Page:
I climbed into the driver’s seat, tossing my bag and pack into the jumble in the back. Settling into the seat, I fired up the engine, dropped it into reverse and looked in the rear view. As I looked back, I noticed a new addition to the pile.
Charlie was keeping the bag.
“Michael give you the bag, man?” I asked, continuing to back into the drive.
“He was still asleep, man, but he won’t mind, it’s outta that room fulla shit,” Charlie said.
“Yeah,” I said flatly with a little shake of my head. I looked over at Charlie. His face was hard. I remembered his face that night in the cabin. Words came into my head, but I let them slide by. No use creating more friction, exposing myself to more ridicule.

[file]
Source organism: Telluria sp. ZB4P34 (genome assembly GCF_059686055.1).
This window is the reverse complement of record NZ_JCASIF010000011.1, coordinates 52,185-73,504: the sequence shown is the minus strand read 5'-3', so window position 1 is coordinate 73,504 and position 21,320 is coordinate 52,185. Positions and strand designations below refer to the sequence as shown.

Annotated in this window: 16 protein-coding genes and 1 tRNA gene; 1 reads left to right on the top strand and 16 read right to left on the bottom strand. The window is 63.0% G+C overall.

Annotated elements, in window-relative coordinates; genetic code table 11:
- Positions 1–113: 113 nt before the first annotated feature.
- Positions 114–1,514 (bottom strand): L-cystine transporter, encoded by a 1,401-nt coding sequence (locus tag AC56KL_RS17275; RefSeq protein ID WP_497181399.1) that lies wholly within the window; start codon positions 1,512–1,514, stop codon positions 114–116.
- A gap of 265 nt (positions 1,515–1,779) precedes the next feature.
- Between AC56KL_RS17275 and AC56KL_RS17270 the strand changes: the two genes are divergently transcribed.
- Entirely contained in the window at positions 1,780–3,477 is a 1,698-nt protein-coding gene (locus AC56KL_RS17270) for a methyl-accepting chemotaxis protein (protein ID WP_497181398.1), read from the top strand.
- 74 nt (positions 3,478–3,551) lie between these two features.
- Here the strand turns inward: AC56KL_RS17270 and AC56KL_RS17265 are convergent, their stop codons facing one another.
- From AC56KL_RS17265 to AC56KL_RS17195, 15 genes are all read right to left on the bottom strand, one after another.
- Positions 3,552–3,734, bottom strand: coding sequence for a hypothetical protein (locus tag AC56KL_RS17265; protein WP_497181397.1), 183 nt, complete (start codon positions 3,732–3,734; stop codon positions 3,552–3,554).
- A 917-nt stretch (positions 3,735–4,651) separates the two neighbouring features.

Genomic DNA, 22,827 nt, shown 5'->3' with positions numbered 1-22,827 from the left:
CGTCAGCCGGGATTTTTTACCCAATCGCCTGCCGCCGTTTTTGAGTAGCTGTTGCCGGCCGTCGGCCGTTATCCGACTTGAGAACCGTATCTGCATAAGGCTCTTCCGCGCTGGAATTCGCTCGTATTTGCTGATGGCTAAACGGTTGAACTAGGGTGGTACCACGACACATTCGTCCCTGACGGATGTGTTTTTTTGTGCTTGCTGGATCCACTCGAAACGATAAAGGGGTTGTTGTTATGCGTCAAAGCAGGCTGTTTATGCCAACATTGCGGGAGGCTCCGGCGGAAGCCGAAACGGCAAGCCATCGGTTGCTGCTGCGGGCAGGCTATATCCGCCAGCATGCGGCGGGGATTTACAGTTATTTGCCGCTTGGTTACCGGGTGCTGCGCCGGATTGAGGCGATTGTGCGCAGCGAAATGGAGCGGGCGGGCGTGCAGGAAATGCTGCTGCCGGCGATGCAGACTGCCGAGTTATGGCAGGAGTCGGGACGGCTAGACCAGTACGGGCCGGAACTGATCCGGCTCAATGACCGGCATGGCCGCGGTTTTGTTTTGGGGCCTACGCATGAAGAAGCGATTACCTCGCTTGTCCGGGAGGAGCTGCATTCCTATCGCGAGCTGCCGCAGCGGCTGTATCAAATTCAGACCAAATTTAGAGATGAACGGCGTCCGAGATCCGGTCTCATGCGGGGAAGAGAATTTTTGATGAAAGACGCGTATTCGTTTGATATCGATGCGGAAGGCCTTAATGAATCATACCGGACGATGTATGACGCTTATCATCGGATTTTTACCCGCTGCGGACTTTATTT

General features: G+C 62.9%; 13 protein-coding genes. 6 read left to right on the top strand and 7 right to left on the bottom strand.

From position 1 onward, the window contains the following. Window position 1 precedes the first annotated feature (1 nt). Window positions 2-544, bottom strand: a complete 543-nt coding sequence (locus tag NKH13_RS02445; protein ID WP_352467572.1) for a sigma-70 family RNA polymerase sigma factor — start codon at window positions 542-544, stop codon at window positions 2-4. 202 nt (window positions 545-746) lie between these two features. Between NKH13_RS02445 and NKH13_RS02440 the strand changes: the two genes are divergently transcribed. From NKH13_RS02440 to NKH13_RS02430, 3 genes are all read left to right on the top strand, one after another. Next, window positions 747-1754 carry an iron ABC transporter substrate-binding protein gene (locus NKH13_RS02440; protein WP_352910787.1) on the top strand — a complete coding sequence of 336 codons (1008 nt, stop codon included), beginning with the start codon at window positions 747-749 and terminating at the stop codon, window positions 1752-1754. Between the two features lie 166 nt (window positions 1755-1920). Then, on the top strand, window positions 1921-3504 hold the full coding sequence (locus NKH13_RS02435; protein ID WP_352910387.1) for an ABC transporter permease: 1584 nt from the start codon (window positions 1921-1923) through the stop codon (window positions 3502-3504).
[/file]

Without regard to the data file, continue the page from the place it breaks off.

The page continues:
The kitten jumped out of Charlie’s lap and bounded into the back. He seemed fine this morning.
We stopped briefly in Aspen to check a map, headed out north on 82 looking for the way west on US 50. I gazed around at the mountain scenery, trying to forget the angry knot in my stomach. I couldn’t quit arguing with Charlie in my mind, but I couldn’t bring myself to speak of it.
Charlie moved to the back, oblivious to my seething, and settled in as we rolled out on the main highway.
That’s the scariest thing, I thought. I never know what he’s thinking or feeling.
I blew my breath out hard and coaxed the old Ford up to highway speed, checking the instrument panel for signs of trouble.
‘Oh baby, don’t you want to go, back to the land of California, to my sweet home Chicago’ I sang quietly to myself. Maybe we’ll actually make it. Wonder how it will be to see CJ again after all this time. A lot has happened since I came back through Arizona…. At least this madness will be over, whatever I find there. I leaned forward on the steering wheel, staring hard up the road ahead, willing myself forward.